This is post 1 of a 3 (+) part series. Expect installment 2 at a later date when this furniture piece is closer to completion.
A few weeks ago, as I was on my Saturday morning drive to a Wedding Show, I spotted 2 things alongside the road that always catch my attention: an abused piece of furniture and a sign that read “FREE.” Actually, it was sitting in the midst of tarp-covered tables at a garage sale as it was quite early and had rained during the night. I stomped on the brakes (safely, looking in my rear view mirror first), and pulled along the road to get a better look. It was a table height cabinet, one drawer across the top and two hinged doors at the bottom. Having been rained on and a in a bit of disrepair (completely falling apart), I got back in my car and drove off. 20 minutes later down the road, I called my sister (waking her up far to early for her Saturday) and asked her to pick it up for me. If there is one thing that adds even more enjoyment to furniture refinishing, it would have to be getting the furniture piece for free. On top of that it would be saving a furniture piece from inevitable death by bonfire or life sentence to a landfill. That same week I began peddling with the piece, completely disassembling it in my garage for a few hours each evening. The cabinet was not built very well, nor was it even very old in age; it was, however, free lumber, already designed, sawn to the right sizes, and a desired piece of furniture that I knew I could find a use for.
(this is where I would insert the before photo. unfortunately, I did not photograph the piece before I began disassembling and sanding it.)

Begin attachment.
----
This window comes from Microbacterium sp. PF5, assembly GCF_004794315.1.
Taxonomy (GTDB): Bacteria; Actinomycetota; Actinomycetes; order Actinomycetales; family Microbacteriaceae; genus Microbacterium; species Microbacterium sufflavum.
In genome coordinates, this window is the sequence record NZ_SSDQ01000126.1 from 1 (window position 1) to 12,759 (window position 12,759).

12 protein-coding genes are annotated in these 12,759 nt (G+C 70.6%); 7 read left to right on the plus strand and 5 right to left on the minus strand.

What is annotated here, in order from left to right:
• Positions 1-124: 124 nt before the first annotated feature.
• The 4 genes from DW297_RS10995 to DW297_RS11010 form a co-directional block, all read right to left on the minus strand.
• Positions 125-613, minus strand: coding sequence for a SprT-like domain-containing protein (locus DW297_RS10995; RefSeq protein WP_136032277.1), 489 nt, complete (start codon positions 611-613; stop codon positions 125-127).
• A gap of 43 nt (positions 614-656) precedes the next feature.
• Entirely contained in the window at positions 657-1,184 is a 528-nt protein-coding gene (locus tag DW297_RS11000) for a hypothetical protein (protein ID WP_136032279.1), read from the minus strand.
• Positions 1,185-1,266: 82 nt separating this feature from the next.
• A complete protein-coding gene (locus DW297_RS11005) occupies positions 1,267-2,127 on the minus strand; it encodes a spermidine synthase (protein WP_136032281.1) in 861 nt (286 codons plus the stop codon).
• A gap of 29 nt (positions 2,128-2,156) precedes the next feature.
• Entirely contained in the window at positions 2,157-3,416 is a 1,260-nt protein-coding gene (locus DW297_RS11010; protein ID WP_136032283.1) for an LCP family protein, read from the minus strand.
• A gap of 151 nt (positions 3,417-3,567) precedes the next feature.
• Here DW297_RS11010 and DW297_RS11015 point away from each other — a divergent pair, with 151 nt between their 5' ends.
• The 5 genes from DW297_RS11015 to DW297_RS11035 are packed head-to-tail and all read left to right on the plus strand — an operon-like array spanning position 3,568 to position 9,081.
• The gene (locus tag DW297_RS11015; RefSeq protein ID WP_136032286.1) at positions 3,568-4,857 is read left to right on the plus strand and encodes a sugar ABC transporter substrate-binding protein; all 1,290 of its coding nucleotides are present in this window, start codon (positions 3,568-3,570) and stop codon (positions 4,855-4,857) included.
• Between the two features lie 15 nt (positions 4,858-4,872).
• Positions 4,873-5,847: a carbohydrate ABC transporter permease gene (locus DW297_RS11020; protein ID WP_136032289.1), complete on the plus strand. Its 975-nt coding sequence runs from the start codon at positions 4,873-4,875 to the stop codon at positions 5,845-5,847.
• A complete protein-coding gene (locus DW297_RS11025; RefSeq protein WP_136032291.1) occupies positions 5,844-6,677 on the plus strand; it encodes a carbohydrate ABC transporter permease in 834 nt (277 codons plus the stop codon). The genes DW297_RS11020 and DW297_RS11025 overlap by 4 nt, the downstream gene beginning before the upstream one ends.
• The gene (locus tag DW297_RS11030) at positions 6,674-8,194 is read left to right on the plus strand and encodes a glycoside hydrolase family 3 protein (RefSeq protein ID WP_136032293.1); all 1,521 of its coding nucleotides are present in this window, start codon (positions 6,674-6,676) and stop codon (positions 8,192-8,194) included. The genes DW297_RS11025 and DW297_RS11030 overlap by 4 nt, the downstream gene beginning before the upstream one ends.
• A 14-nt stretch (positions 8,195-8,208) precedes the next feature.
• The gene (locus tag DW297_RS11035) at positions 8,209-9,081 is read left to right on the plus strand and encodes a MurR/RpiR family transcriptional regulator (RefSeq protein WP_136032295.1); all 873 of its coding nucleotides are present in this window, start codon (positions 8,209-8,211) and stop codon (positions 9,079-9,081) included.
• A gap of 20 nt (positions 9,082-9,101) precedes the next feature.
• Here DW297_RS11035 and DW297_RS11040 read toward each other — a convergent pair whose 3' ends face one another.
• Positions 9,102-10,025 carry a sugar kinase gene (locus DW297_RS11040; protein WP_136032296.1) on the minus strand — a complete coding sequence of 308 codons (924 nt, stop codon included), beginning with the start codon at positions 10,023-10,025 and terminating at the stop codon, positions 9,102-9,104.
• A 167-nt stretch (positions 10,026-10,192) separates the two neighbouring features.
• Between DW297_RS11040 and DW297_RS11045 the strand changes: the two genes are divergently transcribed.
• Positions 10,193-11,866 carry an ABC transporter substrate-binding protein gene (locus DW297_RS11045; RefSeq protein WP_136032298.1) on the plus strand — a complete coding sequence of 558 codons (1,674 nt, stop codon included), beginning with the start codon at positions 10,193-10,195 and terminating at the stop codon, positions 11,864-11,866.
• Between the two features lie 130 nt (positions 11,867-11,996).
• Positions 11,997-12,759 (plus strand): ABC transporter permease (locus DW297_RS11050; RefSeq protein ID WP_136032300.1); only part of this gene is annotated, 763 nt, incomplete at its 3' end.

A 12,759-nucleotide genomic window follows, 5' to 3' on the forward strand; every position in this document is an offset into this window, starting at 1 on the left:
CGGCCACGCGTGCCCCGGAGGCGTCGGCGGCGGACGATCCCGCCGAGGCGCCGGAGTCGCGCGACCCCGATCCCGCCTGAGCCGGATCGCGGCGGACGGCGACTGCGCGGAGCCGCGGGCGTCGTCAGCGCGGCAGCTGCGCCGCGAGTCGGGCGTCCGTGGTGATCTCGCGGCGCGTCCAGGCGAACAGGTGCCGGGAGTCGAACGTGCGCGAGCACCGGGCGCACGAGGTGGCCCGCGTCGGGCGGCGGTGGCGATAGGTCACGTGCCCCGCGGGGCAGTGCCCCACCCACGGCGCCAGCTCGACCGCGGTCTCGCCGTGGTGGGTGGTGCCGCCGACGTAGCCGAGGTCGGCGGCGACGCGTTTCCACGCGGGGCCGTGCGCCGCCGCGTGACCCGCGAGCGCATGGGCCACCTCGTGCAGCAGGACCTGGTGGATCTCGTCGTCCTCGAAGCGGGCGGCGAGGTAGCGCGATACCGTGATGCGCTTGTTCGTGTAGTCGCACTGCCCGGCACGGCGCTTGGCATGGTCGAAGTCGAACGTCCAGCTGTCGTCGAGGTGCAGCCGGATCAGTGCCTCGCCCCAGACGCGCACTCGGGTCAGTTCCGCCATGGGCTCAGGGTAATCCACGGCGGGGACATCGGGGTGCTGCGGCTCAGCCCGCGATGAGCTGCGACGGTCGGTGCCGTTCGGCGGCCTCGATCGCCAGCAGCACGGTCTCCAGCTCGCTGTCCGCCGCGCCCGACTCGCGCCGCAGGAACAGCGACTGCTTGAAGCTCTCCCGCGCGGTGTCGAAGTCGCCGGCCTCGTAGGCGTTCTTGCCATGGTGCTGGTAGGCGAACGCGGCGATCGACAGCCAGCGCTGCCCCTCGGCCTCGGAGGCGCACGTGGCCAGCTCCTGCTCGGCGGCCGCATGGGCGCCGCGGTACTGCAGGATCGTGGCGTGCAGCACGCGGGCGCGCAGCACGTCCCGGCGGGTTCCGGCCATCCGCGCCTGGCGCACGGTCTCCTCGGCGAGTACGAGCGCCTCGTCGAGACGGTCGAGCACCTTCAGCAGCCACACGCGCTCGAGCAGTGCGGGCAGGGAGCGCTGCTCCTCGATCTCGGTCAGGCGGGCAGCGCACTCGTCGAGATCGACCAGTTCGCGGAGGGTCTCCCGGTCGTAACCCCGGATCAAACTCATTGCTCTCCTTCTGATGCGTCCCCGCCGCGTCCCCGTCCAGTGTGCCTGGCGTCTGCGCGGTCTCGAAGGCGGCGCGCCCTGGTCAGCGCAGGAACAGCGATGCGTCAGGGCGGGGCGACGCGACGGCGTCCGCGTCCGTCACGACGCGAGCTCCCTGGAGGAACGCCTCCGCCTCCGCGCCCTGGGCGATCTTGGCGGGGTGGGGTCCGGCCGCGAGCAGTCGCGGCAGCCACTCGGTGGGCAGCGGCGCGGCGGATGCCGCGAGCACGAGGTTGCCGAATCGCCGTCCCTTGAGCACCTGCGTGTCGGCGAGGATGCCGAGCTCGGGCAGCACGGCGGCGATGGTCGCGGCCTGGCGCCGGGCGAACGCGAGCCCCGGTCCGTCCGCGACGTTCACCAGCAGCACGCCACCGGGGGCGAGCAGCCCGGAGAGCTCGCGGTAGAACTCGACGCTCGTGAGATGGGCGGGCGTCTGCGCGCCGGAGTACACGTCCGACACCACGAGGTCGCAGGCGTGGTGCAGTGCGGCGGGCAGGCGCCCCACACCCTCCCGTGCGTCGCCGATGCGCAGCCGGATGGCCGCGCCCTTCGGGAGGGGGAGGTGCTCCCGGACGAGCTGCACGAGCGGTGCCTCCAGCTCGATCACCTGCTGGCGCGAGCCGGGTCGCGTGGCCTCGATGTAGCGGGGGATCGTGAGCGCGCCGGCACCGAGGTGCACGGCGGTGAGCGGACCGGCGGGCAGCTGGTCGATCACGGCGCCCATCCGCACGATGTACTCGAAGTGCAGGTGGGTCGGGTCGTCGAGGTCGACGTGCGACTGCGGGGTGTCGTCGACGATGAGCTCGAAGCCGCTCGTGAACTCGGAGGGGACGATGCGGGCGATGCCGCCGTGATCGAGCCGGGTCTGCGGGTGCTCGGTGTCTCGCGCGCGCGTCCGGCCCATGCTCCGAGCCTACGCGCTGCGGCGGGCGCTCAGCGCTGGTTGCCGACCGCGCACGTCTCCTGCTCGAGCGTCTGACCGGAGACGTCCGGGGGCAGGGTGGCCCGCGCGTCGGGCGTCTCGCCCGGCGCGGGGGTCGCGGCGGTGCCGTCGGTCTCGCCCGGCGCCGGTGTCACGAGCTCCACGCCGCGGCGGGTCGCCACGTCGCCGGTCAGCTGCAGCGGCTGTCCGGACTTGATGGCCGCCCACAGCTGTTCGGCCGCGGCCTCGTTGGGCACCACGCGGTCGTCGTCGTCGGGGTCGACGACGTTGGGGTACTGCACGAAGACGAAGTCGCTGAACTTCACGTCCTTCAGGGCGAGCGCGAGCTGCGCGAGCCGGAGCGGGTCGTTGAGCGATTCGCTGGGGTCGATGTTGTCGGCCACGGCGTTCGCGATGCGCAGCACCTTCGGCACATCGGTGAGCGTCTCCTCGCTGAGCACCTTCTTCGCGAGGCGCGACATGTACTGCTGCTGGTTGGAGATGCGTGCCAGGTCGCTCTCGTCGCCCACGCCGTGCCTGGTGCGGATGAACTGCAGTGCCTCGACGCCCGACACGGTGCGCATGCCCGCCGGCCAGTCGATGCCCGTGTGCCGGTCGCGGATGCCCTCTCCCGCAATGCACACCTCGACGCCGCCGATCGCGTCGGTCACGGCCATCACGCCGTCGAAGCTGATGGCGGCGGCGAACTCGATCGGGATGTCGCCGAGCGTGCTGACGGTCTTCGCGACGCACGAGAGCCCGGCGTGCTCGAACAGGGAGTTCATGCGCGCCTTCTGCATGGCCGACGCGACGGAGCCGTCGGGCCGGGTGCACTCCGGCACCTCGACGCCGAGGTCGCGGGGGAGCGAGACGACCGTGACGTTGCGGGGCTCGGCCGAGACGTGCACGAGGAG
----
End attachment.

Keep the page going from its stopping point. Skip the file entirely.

The cabinet is very similar in size and shape to this Better Homes & Garden Entertainment Hutch which sells for over $200 at various home stores and isn’t solid wood (a major criteria for furniture of mine).
After a few weeks of sanding (burning up my orbital sander in the process), I was ready to assemble it this week. Not having to work Thursday, I loaded all the pieces into the mini van (my make-shift pickup) and headed to my Grandfather’s woodworking shop a short drive north from Van Wert. Although someone else built and cut all the lumber for it, with my woodworking background I intended to build it better, stronger, faster.
Now for a quick lesson in woodworking joinery. For starters, you don’t attach end grain directly to face grain. It just doesn’t work well. First attempt a dado joint.
A dado wouldn’t have worked for this, it would have made the cabinet slightly narrower and I was afraid the drawer would have rubbed on each side. Second choice? Nailing strip or cleat.
A more noticeable choice, but I wasn’t concerned. After an entire afternoon of trying to put the cabinet back together (make sure to label every piece), I finally have the cabinet reassembled…with my Grandfather’s help.
Here is a photo of the bottom shelf, taken from the back. It shows how I attached the bottom shelf to the side wall of the cabinet using a cleat. The cleat is glued and stapled with brads to the side wall, then the shelf is glued and stapled to the cleat and the side wall. Using a cleat here practically triples the glued surface areas.
Between this post and part 2, I will be filling all the nail holes (from the original builder; I used mostly wood glue and clamps and a brad nailer where necessary) with a good stainable wood putty, finish sanding and finding hardware (I really didn’t like the hardware that was on it when I picked it up). You can see from this photograph that this piece has knots everywhere and steep variances in color. I will discuss how I will select a stain color, prepare the cabinet, and finally stain it in the second post of this project. Expect that post in a few weeks, with the final during and after photographs shortly!